A few yards from Dagmaris, a couple steps away from the side door of the Grand Theater of Havana, Luisa Bolaño was seated there selling cigarette lighters. “My retirement is 200 pesos a month, but I’m only left with 141 pesos ($7), because they deduct 59 pesos for my refrigerator payment.”

“I’m 68 but I have to take care of my 98-year-old mother,” explained Luisa. She added, “I’m asking for help for Social Services, but I applied a year ago and I still haven’t heard back. They say you have to wait for an investigation.”

Back in the car, we pulled up to a stoplight a few blocks away, and another senior citizen, Joseph Romero, came up to my window selling peanuts. “I sell these out of necessity,” he said. “I have to because my retirement isn’t enough.”

Dagmaris González works all day to fill a sack of tin cans for which she will receive US$3.

Formerly the manager of a bodega (a small grocery store), he said: “Now my day starts at 5:00 in the morning. I roast peanuts until about 8:00, then I come out here.”

“I work three or four hours a day to earn about 50 pesos ($2),” he explained.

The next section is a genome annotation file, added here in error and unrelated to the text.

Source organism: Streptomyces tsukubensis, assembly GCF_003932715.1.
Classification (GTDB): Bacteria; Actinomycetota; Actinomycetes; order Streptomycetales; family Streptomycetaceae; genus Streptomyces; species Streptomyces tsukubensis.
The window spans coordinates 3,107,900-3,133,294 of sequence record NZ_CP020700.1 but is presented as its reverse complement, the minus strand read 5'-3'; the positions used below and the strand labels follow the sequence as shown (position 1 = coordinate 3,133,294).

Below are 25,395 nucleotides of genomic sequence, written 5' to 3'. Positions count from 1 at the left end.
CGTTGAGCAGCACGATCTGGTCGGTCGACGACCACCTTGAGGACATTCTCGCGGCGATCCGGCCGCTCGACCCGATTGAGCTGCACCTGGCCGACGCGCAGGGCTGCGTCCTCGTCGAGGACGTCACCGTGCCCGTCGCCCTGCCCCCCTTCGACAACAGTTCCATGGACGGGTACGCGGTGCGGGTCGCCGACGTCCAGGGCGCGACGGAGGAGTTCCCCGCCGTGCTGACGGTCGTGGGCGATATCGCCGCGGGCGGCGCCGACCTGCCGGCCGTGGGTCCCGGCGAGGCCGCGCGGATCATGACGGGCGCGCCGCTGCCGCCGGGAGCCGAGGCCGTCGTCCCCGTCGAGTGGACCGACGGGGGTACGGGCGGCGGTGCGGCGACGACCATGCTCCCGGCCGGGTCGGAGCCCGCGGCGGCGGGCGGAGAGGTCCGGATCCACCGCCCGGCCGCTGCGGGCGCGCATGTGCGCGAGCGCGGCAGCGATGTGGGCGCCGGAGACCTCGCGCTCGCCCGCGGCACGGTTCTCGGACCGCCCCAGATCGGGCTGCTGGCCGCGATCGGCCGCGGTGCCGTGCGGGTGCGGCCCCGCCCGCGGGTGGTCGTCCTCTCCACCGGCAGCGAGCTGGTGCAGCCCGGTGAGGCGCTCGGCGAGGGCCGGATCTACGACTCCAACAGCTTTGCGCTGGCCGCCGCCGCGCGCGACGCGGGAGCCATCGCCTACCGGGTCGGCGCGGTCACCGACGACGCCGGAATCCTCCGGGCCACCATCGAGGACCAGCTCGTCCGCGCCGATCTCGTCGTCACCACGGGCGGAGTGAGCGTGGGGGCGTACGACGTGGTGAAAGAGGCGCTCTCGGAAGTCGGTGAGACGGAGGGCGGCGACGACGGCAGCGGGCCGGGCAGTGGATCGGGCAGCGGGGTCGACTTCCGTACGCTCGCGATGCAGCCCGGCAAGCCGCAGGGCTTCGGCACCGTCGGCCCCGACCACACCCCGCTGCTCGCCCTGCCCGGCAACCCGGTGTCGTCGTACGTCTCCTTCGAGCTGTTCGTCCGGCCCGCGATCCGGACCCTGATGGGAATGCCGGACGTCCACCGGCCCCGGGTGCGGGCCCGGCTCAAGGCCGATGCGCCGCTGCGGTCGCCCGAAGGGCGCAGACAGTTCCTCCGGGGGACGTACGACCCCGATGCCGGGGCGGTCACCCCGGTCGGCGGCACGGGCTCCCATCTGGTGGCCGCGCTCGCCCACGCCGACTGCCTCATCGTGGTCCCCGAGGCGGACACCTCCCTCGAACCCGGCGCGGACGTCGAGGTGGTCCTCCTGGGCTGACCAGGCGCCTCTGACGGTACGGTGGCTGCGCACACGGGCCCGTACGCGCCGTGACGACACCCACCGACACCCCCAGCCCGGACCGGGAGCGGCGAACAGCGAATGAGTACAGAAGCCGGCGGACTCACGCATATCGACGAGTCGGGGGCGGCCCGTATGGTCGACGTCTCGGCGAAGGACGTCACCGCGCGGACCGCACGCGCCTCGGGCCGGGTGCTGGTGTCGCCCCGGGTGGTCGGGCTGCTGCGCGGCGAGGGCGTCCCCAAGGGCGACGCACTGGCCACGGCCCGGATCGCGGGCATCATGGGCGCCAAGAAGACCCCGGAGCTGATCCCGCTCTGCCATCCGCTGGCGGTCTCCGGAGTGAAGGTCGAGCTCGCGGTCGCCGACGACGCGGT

Getting back home, I stopped by the supermarket and spoke with Felix Batista, a 76-year-old man who watches the parked cars – a job held many by retirees. During his working life he was the chief investment officer of Cuba’s sports industry.

“I started here because I’m retired and my retirement doesn’t stretch. People give what they want, a peso or so (three or four cents USD). I pick up around 400 pesos a month ($20) like this, so I have a pretty regular standard of living,” he said, adding, “I’m grateful to the government because now I hold a job and collect retirement.”

In this situation, the elderly continue to be very supportive of the government, even though many of them live in poverty. Most of them know how life was prior to 1959, when they suffered because they belonged to the most disadvantaged.

They were the poorest when the revolution occurred. Subsequently they were the ones who benefited from land reform, received ownership of the houses they previously rented, and were able to send their children to college. Yet they probably never imagined that at the end of the day they’d have no chance to rest.
*An authorized translation by Havana Times (from the Spanish original) published by BBC Mundo.

15 thoughts on “Cuba/Retirees: The Big Losers of the Reforms